Volunteer tourism, or ‘voluntourism’, is one of the fastest growing areas of the tourism industry. However new evidence suggests that it may be doing more harm than good in developing countries, as Kerry Stewart reports.
Poorly arranged gap year volunteering trips are at risk of becoming a new form of colonialism, according to a new report by UK think tank Demos. The UK has a long history of sending young people overseas to volunteer. Operation Drake and Raleigh International, two adventure based organisations took the idea of gap year tourism to the world. Now, it’s almost expected that Australian Gen Ys will take time off from their studies to spend some time working with children or helping to a school in the developing world.
››It’s done for the experience of the volunteer. It’s all about the volunteer, with the pretence of helping someone, and I don’t buy it‹‹ ROGER O’HALLORAN, DIRECTOR OF PALMS INTERNATIONAL
Volunteer tourism, or voluntourism as it’s called, is one of the fastest growing areas of the travel industry and while travellers’ motivations may be admirable, there’s an unsavoury underbelly that might not be so obvious to every volunteer. ‘Sending especially young people abroad is important for peace in the future, for global understanding for cultural awareness,’ says Daniela Papi, the co-founder of PEPY Tours, an education travel company in Cambodia.
Papi thinks the positive aspects of volunteer travel are hindered when a group of travellers believes it’s their responsibility to fix the lives and communities of another. She says that young travellers have good intentions, but what’s missing is a humility and thoughtfulness that acknowledges that they don’t know anything about the culture and language of their host country, and what’s been tried there before or who’s leading the changes.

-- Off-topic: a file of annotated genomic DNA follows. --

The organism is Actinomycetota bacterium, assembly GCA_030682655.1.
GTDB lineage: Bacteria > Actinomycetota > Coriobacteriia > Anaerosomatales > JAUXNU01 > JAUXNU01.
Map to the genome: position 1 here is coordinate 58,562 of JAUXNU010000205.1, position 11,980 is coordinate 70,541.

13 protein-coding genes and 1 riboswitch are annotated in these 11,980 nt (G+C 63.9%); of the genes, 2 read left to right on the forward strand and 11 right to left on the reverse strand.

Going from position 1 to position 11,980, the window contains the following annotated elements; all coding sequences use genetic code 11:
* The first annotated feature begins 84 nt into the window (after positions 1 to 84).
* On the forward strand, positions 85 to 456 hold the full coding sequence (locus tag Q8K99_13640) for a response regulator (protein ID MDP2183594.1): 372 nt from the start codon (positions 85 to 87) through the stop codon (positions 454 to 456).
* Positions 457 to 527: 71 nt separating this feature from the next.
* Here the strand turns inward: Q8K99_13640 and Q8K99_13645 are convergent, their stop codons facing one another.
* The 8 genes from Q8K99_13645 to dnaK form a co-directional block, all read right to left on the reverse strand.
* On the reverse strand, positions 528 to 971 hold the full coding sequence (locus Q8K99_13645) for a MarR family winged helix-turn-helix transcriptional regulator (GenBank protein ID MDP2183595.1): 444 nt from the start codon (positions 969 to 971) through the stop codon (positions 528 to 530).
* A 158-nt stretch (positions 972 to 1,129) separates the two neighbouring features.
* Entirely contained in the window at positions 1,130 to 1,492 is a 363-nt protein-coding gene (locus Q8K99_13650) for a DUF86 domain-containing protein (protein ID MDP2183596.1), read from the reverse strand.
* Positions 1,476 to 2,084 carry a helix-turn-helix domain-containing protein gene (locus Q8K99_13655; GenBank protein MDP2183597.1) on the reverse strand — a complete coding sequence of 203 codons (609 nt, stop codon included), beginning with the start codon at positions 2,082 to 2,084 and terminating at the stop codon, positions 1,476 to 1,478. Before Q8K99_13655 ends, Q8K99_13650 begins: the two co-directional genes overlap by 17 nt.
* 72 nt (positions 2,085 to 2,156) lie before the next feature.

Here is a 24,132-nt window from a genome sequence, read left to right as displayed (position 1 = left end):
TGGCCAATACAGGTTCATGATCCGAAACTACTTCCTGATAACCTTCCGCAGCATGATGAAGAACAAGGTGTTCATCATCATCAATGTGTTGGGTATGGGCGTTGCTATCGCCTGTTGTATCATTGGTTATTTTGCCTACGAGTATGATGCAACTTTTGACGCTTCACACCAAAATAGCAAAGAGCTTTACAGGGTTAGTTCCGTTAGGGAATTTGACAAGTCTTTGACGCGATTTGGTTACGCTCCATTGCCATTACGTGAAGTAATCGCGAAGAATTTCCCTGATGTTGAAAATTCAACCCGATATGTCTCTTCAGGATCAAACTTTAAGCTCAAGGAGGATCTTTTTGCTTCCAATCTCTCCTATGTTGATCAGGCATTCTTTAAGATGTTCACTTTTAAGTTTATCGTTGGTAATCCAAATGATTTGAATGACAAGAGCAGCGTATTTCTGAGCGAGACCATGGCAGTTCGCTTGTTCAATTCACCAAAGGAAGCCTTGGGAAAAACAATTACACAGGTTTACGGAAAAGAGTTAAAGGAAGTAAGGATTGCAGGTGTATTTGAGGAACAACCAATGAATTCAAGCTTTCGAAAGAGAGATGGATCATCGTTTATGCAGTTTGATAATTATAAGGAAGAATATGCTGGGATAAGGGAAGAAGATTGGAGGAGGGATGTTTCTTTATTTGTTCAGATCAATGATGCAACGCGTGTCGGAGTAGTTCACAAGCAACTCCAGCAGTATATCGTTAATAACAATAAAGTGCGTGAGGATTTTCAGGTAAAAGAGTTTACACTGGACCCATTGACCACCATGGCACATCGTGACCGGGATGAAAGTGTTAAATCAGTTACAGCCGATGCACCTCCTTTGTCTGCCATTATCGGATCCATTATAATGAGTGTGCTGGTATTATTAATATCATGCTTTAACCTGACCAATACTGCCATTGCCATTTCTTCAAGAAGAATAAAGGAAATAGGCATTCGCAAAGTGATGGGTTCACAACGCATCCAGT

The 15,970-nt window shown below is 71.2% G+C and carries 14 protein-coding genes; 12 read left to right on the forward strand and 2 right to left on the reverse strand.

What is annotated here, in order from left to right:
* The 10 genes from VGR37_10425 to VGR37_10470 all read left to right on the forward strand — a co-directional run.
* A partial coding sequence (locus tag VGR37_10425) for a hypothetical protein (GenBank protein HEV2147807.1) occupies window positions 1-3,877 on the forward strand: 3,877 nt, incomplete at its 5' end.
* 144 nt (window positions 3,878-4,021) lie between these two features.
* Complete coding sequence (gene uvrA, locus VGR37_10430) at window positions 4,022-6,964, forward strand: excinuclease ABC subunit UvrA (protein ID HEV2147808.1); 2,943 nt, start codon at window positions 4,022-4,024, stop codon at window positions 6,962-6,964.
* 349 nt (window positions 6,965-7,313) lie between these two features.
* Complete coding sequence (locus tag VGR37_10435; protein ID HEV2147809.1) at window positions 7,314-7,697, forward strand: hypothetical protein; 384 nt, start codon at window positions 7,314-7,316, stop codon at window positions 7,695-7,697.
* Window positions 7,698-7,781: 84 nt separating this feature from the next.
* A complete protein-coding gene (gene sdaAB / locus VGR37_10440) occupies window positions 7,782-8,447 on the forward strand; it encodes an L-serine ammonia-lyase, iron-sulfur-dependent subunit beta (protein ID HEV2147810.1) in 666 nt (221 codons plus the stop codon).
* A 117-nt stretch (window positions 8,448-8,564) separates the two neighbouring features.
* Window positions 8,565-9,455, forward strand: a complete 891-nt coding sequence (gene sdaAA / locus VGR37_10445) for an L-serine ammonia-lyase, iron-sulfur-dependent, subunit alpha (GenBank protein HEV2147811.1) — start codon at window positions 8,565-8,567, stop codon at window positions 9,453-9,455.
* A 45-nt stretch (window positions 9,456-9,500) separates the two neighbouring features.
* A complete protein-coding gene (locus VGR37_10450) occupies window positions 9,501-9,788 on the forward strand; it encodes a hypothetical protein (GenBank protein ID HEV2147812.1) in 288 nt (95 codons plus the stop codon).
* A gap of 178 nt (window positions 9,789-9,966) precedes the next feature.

‘It’s done for the experience of the volunteer’, says Roger O’Halloran, the executive director of PALMS, an NGO that was born out of the Catholic social movement of lay missionaries. ‘It’s all about the volunteer, with the pretence of helping someone, and I don’t buy it.’
The organisation sends its volunteers overseas for two years at a time. O’Halloran worries about companies that send people away for short periods of time (often a couple of weeks or even days) to build, say, a mud hut. Many of the young volunteers would be going without building skills, which poses the question of whether someone in that local community could do a better job.
Jackson Fitzpatrick, a 19-year-old university student, grew up in a wealthy suburb on Sydney’s north shore and attended a private Anglican boys school. Fitzpatrick says he realised he was ‘living in a bubble’ and decided to expand his experience of life and share some of his gifts by volunteering in Australian indigenous communities.
He says his motivation for volunteering wasn’t his Christian heritage, but rather a desire to understand indigenous spirituality. In the five months he spent in three Northern Territory communities he was immersed in their culture, learning about men’s and women’s business, sorry business, initiation and kinship laws. He said the experience changed his life, and he plans to live and work in the Top End after he completes his studies.
Roger O’Halloran says that PALMS is wary of people who want to volunteer out of a sense of Christian charity because an inappropriate power relationship can be formed between volunteer and host in which the giver has all the power over the receiver. He says the way poverty is represented in the media contributes to this separation between people. According to O’Halloran, many volunteers think ‘that’s all they are, just poor people, and I can help them by giving of my excess and that makes me a good person’.
‘[But] they are fellow human beings who have skills and capacities and resourcefulness probably far beyond anyone living in a Western society.’
Daniela Papi has worked with hundreds of volunteers over the years she’s spent in Cambodia with PEPY Tours. She says there is a lot of discussion about the need for skills when volunteering, but she would prefer to have a person with the right attitude than someone with the right skills. She describes the right attitude as a willingness to listen, learn, ask questions and be willing to challenge some of the assumptions you have when you get off the plane. It’s also important to have a sincere desire to improve the world and in doing that to improve yourself.
‘I think that the key part to this is improving ourselves. Personal development and global development are entirely linked.’